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Terrance Stanley "Terry" Fox, CC (July 28, 1958 June 28, 1981) was a Canadian humanitarian, athlete, and cancer treatment activist. He became famous for the Marathon of Hope, a cross-Canada run to raise money for cancer research, which Fox ran with one prosthetic leg. He is considered one of Canada's greatest heroes and is celebrated internationally every September as people participate in the Terry Fox Run, the world's largest one-day fundraiser for cancer research.
In 2004, Terry Fox was voted 2nd place on The Greatest Canadian.
Terry Fox was born in Winnipeg, Manitoba, Canada to Rolly and Betty Fox. He was raised in Vancouver, British Columbia and then moved to the family home on Morrill Street in Port Coquitlam, British Columbia, with his older brother Fred, his younger brother Darrell, and his sister Judith.
Four things were evident about him; first, he loved sports of all kinds - soccer, rugby union, baseball, and diving. Second, he was not tall; hence he had to work harder than the bigger kids. Third, he was extremely competitive. Lastly, he had a huge amount of determination. Fox's father, Rolly Fox, recalls that his son was very competitive in everything from board games to table hockey. Rolly notes that "if you were better than him at the start, he'd keep playing until he was better than you...It didn't matter what it was, he hated to lose."
In junior high school, Fox loved basketball and wanted to play guard on the Mary Hill Cobras team. He was only 5 feet tall at the time and mediocre at the game. In order to achieve his goal, he spent every day practicing his basketball skills. By grade ten, he was one of the best guards. In senior high school he was a starting guard for the Port Coquitlam Ravens. Thus, he achieved his goal because of his determination. In grade eight, Bob McGill, his physical education teacher suggested Fox should try out for cross country running. At that time, Fox completely had no interest in running but he started training anyway, because he had so much respect for his coach. Fox found the running exhausting but at the end, his coach praised his work ethic. And Fox kept that to the end of his days.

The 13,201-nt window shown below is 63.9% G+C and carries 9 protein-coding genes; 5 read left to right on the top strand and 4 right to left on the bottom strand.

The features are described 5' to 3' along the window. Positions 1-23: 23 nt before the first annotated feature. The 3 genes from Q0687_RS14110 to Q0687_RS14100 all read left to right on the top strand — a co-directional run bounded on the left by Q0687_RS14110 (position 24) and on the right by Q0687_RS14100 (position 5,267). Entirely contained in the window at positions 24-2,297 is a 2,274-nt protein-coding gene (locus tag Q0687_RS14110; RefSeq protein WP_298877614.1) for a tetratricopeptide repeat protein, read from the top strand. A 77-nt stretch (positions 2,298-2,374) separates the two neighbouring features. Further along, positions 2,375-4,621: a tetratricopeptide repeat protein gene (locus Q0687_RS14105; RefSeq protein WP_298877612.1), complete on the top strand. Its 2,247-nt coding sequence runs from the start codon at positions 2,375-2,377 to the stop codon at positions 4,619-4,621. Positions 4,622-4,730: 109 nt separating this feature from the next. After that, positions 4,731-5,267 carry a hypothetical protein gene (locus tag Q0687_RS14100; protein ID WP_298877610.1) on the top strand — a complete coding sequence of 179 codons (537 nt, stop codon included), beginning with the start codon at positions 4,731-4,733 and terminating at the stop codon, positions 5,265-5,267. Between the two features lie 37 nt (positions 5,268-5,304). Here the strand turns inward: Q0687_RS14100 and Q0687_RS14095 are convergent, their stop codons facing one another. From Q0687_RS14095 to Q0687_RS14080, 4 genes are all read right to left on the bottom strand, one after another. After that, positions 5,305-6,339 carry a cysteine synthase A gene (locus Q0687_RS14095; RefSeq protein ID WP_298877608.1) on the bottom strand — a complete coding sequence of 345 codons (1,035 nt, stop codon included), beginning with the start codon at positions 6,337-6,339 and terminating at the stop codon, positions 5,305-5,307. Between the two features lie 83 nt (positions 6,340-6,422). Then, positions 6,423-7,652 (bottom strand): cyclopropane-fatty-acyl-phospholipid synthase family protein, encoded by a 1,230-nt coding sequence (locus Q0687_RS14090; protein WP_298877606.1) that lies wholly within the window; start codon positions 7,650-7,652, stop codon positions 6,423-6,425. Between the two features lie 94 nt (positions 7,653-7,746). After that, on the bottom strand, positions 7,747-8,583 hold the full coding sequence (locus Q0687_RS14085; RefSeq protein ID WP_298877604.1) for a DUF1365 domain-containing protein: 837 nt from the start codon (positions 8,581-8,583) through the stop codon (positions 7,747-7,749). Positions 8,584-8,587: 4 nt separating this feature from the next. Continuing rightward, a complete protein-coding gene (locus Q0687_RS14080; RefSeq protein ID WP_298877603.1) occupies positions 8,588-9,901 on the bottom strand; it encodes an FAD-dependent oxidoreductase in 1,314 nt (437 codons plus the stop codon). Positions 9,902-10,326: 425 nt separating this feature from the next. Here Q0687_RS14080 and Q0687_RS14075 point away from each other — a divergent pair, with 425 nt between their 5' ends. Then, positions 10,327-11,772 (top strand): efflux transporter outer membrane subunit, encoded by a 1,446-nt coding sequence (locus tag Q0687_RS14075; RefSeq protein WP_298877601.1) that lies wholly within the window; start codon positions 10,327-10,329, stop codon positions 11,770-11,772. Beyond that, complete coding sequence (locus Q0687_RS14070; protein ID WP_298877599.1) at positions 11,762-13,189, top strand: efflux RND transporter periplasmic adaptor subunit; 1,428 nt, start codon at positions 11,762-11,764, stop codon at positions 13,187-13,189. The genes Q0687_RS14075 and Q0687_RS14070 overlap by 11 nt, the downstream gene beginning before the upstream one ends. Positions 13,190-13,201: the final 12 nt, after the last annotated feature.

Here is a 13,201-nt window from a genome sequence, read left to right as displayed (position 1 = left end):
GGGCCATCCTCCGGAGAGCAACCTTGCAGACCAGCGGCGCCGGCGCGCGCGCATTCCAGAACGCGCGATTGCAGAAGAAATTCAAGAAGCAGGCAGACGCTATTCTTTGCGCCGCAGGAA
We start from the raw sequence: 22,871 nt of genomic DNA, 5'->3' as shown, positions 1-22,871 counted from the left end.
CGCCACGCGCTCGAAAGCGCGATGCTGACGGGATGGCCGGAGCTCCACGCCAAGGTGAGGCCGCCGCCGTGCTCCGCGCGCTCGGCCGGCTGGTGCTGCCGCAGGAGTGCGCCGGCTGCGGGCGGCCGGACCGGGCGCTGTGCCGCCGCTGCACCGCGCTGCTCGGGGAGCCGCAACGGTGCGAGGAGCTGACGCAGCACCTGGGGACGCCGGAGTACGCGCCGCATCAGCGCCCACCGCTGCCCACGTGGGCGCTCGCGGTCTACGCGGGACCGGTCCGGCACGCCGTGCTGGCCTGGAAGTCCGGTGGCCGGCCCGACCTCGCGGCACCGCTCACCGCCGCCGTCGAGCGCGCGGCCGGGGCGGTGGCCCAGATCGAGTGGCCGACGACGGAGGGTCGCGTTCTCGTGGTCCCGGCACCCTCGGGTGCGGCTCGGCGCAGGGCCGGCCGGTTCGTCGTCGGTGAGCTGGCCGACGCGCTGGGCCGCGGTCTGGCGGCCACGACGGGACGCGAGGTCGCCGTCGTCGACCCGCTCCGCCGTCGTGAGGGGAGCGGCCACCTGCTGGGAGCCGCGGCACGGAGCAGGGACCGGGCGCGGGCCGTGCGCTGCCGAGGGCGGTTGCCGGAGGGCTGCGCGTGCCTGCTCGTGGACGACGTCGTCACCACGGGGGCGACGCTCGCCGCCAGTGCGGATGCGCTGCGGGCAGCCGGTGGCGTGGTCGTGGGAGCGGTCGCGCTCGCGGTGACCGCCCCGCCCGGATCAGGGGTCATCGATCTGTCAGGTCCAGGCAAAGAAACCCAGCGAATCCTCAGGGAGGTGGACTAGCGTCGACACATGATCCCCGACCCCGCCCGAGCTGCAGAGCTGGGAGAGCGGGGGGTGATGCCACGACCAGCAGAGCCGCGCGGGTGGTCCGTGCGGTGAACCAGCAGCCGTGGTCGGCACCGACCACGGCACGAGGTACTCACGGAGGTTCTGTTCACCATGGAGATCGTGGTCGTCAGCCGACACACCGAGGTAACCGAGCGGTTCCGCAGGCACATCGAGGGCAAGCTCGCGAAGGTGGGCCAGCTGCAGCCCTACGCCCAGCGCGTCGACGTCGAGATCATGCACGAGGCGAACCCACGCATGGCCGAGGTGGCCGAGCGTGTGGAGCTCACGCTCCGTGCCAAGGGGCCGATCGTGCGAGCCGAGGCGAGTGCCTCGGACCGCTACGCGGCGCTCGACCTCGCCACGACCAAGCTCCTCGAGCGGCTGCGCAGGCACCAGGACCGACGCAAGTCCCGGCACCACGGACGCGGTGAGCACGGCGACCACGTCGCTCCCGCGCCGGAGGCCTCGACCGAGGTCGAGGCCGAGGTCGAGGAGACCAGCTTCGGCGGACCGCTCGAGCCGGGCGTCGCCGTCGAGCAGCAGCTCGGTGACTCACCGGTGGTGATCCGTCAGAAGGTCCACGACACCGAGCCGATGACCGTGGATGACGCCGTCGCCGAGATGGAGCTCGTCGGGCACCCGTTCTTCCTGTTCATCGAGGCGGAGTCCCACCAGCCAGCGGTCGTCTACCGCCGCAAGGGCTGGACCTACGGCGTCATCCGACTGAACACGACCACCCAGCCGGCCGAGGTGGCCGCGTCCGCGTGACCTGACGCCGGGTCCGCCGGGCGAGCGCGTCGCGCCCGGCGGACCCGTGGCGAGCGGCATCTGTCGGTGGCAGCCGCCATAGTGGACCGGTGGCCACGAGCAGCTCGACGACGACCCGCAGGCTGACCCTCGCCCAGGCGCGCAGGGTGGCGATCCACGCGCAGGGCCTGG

In his teenage years, he won numerous medals in diving and swimming competitions, and impressed many people with his stamina and endurance. Though many of his instructors encouraged him to stay with water sports and train professionally, instead he pursued his dream of becoming a physical education teacher. After graduating with honours from Port Coquitlam Senior Secondary School (which was later renamed Terry Fox Secondary School in his honour), he studied kinesiology at Simon Fraser University in Burnaby, British Columbia. Fox was an active student at SFU and participated in a variety of on-campus clubs and groups.
On November 12, 1976, Fox was driving back home along Port Coquitlam's highway in his green 1968 Ford Cortina. He was distracted by a bridge construction site, but the person in the truck did not get injured
In 1977, after feeling pain in his right knee, he was diagnosed with osteosarcoma. This is a form of cancer that strikes men more than women, usually around ages ten to twenty-five. Very often the cancer starts at the knee, then works its way up into the muscles and tendons. At the time, the only way to treat his condition was to amputate his right leg several inches above the knee.
Fox believed that the injury from the 1976 crash had weakened his knee and made it more susceptible to cancer, although his doctors disagreed. The causes of osteosarcoma are not known.
Three years after losing his leg, the young athlete decided to run from coast to coast in order to raise money for cancer research. In creating the Marathon of Hope, his goal was to raise $1 from each Canadian citizen. In February of 1979, Terry Fox began training for the Marathon of Hope by running one-quarter of a mile. By the conclusion of his preparation-training 14 months later, Fox had run 5,085 kilometres or 3,159.5 miles.
Info Taken from Wikipedia.com
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